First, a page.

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LCROSS Spacecraft Anomaly

Published by Matt on Tue Aug 25, 2009 3:57 pm via: source
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Upon starting an early morning communications pass on Aug. 22, 2009, the Lunar Crater Observation and Sensing Satellite (LCROSS) mission operations team discovered the spacecraft had experienced an anomaly.

According to spacecraft data, the LCROSS Internal Reference Unit (IRU) experienced a fault. The IRU is a sensor used by the spacecraft’s attitude control system (ACS) to measure the orientation and trajectory of the spacecraft. The anomaly caused the spacecraft ACS to switch to the Star Tracker Assembly for spacecraft positional information and caused the spacecraft’s thruster to fire excessively, consuming a substantial amount of fuel. Initial estimates indicate that the spacecraft still contains sufficient fuel to complete the full mission.

This figure depicts the LCROSS shepherding spacecraft and the Centaur, shortly after separation.  The spacecraft depiction shows the location of the primary omni-directional antenna and the solar array, relative to the standard body reference frame axes.  Omni Pitch Maneuvers rotate the spacecraft about the Pitch axis to re-orient the primary omni antenna.  The Cold Side Bakeout maneuvers rotate the spacecraft 180 degrees about the Roll axis to orient the cold side of the spacecraft (and Centaur) towards the sun.  Artwork courtesy of Northrop Grumman.

The spacecraft depiction shows the location of the primary omni-directional antenna and the solar array, relative to the standard body reference frame axes.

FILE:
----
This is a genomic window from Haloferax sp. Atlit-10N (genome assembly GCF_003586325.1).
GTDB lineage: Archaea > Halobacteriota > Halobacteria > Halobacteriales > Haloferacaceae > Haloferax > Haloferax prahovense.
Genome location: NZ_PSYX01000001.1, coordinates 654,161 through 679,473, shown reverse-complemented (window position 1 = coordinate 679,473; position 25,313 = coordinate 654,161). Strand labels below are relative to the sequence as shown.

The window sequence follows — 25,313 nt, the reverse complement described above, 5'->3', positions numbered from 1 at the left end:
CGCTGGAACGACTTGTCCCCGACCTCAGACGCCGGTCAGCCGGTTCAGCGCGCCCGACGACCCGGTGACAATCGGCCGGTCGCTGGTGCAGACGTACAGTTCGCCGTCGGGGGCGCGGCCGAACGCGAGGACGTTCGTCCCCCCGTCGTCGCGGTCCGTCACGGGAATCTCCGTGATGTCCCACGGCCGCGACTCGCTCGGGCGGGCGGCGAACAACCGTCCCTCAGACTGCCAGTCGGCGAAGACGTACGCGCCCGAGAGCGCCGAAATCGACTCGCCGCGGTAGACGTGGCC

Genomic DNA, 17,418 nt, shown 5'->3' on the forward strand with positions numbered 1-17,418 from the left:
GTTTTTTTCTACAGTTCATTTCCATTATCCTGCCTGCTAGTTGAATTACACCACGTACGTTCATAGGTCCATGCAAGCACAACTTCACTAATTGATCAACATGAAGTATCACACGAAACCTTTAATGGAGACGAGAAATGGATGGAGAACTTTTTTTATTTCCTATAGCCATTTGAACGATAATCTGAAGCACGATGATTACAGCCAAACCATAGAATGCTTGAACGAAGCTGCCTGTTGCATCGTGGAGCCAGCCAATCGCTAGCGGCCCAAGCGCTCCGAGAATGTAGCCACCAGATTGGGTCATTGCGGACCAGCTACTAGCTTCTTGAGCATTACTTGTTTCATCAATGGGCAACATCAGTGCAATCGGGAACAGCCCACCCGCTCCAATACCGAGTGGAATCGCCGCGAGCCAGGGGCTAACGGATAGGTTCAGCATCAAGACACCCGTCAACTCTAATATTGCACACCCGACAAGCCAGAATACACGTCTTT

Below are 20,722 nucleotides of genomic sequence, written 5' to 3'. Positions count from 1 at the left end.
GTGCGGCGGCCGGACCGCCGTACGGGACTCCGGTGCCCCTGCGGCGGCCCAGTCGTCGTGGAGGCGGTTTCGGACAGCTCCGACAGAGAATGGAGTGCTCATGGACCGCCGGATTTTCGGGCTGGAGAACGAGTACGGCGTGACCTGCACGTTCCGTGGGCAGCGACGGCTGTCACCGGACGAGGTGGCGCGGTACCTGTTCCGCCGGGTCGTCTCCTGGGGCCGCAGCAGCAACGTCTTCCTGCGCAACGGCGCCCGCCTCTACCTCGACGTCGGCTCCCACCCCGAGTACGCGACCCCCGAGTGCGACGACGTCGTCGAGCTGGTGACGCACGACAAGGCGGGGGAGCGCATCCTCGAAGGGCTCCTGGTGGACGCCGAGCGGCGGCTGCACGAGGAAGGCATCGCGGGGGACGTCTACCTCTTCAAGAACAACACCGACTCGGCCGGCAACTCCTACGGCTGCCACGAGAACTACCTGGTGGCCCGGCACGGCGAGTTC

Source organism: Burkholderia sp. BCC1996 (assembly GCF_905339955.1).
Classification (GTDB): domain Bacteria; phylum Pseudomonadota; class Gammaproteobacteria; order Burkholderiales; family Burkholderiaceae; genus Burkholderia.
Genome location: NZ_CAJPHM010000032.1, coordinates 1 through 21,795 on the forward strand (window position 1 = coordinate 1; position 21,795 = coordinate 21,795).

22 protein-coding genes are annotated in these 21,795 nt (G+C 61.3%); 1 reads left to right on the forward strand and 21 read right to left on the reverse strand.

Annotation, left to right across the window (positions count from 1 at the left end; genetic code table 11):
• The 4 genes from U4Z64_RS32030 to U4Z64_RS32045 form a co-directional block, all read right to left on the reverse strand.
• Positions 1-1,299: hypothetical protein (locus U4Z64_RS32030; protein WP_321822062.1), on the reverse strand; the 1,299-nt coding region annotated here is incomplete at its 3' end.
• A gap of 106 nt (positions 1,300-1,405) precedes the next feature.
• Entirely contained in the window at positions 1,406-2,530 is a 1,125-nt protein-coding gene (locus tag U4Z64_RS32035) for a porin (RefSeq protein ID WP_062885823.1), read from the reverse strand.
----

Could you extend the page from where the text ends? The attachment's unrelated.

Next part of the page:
LCROSS mission operations declared a ‘spacecraft emergency’ and were allocated additional communications time on the Deep Space Network. The team conducted procedures to mitigate the problem and were able to restart the IRU and reduce fuel consumption to a nominal level. Automatic operations procedures also were implemented to minimize the possibility of another IRU anomaly from occurring while the spacecraft is out of contact with the ground. Since the re-start, the IRU has not experienced any additional problems.

The team continues to actively assess and mitigate the situation and is in contact with the manufacturers of the IRU and star tracker to investigate the root cause of the problems. Mission managers remain optimistic the LCROSS mission can reach its successful conclusion with projected impact at the lunar south pole currently set for 4:30 a.m. PDT on Oct. 9, 2009.

LCROSS is a low-cost, highly risk-tolerant, fast-tracked mission of opportunity that was co-manifest with the Lunar Reconnaissance Orbiter. Both spacecraft launched from Cape Canaveral, Fla., on June 18, 2009. The main LCROSS mission objective is to confirm the presence of water ice in a permanently shadowed region near a lunar pole.

1 Comments
vaxheadroom
LCROSS Flight directory Paul Tompkins has written about this in his blog at http://blogs.nasa.gov/cm/blog/lcrossfdblog
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